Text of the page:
Guest Cherni

Slow Cooked Babyback Ribs

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Wow, I have been following your guys advice for a couple years now with good results. But for some reason I missed this. In the past I have removed the membrane, rubbed with mustard, and put the dry rub on the night before and let them sit. Then its 2 in the smoker mopping every 20 minutes to half hour, 2 in the foil with the mop, and 1 on higher heat with the sauce.


Everyone raves about them. But after several smoking sessions I feel I have to tweek something. I am not saying they are dry, but i feel they could be more moist. This may be the reason. Thanks for the heads up!


Looks like I'm smoking this weekend.


If you are putting them in the foil, put the ribs in back side up.

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For me, I would never boil them. Just my personal preference. IMO, if you are going to do ribs correctly, take the time and do it right, which means slow cooking. Of course it all depends on your equipment.


It sounds like you are doing pretty good for using a gas grill. Some suggestions for the gas grill users:


1. Take a cookie sheet and fill with water. Place this on the grill rack closest to the heat source. Then put your ribs on the grill rack the farthest possible distance away from the heat source.


2. Get some wood chips/chunks. Soak them in water for several hours before you grill. Then take some heavy duty aluminum foil and break off a piece approximately 18" long. Put some wood chips in the middle and fold the foil up. Poke some holes at each end, then lay the foil DIRECTLY on your heat source. This will create the "smoke" you need to add to the flavor of the ribs. I HIGHLY recommend apple wood for this, though you can also use hickory or oak.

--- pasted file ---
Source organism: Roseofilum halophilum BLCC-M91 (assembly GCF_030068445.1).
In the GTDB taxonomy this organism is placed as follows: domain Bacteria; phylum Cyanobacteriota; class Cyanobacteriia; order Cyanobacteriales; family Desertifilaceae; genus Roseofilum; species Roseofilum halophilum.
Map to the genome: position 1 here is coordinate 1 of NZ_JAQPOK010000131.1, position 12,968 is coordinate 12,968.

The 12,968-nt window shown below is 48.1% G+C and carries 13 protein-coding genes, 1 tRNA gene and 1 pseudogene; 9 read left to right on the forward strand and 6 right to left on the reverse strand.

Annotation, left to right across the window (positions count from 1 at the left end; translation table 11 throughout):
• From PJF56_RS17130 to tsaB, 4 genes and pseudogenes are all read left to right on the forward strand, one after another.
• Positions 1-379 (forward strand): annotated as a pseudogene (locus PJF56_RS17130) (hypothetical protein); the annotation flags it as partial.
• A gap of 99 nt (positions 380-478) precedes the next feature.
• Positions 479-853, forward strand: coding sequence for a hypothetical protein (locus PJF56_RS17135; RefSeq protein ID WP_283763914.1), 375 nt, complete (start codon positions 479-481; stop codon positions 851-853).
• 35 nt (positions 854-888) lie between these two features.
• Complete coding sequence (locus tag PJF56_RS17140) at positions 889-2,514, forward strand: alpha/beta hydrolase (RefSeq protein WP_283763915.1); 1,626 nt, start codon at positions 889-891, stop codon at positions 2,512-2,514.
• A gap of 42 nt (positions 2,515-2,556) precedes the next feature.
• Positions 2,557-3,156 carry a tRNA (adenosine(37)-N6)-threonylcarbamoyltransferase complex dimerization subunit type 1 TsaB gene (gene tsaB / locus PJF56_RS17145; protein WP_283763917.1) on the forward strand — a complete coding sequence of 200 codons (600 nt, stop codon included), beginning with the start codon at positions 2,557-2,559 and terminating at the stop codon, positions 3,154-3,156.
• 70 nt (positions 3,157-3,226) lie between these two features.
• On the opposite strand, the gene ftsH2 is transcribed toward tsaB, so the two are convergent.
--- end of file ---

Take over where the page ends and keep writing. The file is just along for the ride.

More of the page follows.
3. Sometimes we will do the 2/1/1 method of cooking babybacks. This means 2 hours on the grill/smoker, then wrap in foil for 1 hour, then unwrapped for the last hour. That one hour in the foil really keeps the moisture in. Then that last hour you add your BBQ sauce. I would NOT add sauce any sooner than that: most times the sugar in the sauce will burn on the ribs, which creates that charred crust on the outside of the ribs.


4. Arthur Bryant's is a good rub. You may want to grab some BBQ cookbooks from the bookstore and make your own rubs. You can really get some different and distinct flavors, plus it is a heck of a lot more fun to experiment with different spices and will help you understand what each flavor can do. Also, DO NOT apply your rub until about 20 minutes before grill time. The spices in rub tend to try out the meat if you try to marinate overnight with it, and you honestly do not really gain any penetration into the meat overnight. By rubbing it shortly before, the spices are more vibrant on the meat, IMO.


The thing about smoking and grilling is this: the journey is equally as rewarding as the destination.




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1) Wash ribs and apply a home made rub on them.

2) Put the ribs on the grill but off to the sides of the flame. Heat is on low after I preheat to 450 or so.

3) Put in chips after soaking.

4) Cook on low for 3 hours.

5) Wrap and seal the ribs in foil and adding a little apple juice. Cook for 30 minutes.

6) Remove ribs and place back on rack. Apply BBQ sauce every 5 minutes for at least 30 minutes.


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Been doing babybacks alot lately. I've tried a couple of different options. I've tried to reduce my cooking temp to right around 200 but go longer on the smoker: about 6 hours. I've been trying to perfect a "competition style rib", where the meat still hangs on the bone.


Been toying with the idea of entering some competitions here. The flavor of my ribs are really good: just need to work on the texture. When I foil them they tend to turn out too moist, which is a no-no for the competitions.


For the comps you are basically cooking ribs, brisket, pork shoulder, and chicken. I'm pretty solid on ribs, shoulder, and chicken. The brisket is one I haven't done much of but need to start practicing.


If anyone has some good brisket techniques I'm all ears.

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